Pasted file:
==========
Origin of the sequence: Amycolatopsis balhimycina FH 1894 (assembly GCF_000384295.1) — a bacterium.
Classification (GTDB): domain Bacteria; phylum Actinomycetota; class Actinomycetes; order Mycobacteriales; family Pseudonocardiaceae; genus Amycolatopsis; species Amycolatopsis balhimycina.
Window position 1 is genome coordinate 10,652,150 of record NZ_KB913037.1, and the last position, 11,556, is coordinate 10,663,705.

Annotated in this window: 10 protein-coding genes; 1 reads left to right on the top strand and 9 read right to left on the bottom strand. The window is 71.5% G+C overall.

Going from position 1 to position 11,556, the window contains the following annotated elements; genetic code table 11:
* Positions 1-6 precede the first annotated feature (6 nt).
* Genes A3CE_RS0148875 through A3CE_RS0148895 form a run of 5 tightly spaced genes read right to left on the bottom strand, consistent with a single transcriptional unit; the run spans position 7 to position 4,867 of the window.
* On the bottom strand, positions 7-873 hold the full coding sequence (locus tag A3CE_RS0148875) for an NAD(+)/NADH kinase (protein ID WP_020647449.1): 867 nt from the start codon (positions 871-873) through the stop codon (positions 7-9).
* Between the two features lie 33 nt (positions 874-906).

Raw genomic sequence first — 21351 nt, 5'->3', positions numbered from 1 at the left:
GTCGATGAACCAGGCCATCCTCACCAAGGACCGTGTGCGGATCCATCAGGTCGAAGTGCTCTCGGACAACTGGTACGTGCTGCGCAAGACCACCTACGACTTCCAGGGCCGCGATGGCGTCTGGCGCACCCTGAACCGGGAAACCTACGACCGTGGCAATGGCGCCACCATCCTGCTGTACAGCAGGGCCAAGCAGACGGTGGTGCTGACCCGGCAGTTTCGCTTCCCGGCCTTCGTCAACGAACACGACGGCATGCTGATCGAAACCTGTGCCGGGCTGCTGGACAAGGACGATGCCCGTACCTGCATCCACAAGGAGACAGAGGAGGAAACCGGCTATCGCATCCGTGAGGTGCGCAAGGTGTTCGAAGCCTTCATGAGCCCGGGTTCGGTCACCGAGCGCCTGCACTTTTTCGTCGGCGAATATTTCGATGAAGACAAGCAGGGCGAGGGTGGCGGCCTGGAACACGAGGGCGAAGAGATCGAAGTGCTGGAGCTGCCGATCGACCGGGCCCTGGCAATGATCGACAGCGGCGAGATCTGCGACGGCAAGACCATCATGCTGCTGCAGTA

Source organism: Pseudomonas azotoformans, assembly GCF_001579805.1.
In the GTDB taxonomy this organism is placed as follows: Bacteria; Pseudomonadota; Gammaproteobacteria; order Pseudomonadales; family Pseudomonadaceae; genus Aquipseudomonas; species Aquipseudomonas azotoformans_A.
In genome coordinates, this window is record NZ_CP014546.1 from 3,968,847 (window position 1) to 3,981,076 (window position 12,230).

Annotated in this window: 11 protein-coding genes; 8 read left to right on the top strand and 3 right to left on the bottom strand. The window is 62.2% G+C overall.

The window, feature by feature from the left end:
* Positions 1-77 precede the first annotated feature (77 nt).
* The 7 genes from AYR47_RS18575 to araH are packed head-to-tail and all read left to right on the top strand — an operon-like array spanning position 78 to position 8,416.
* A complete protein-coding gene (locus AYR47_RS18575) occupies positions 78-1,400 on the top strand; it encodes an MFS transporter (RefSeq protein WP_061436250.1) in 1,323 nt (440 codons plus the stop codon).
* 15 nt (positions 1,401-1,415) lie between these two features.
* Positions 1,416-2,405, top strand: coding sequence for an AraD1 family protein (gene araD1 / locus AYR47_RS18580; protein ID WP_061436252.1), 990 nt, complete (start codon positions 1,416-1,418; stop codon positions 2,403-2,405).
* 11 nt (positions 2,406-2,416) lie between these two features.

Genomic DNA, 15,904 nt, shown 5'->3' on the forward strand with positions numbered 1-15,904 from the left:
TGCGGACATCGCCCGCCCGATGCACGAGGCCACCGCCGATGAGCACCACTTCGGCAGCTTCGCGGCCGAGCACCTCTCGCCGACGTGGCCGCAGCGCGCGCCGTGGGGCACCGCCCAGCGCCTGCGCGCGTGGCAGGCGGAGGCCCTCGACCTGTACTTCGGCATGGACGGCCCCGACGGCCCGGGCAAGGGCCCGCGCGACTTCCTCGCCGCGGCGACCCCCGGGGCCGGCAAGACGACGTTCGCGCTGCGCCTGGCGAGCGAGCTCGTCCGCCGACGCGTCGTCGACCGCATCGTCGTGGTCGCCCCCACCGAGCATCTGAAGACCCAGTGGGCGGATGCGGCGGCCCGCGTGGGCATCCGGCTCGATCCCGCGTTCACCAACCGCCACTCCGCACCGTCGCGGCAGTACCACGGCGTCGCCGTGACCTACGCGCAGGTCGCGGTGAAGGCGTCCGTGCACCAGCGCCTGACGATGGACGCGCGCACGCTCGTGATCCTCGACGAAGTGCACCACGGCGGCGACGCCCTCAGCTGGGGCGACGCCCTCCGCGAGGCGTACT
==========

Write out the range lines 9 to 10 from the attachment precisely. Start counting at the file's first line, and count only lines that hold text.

* Between the two features lie 33 nt (positions 874-906).

Raw genomic sequence first — 21351 nt, 5'->3', positions numbered from 1 at the left: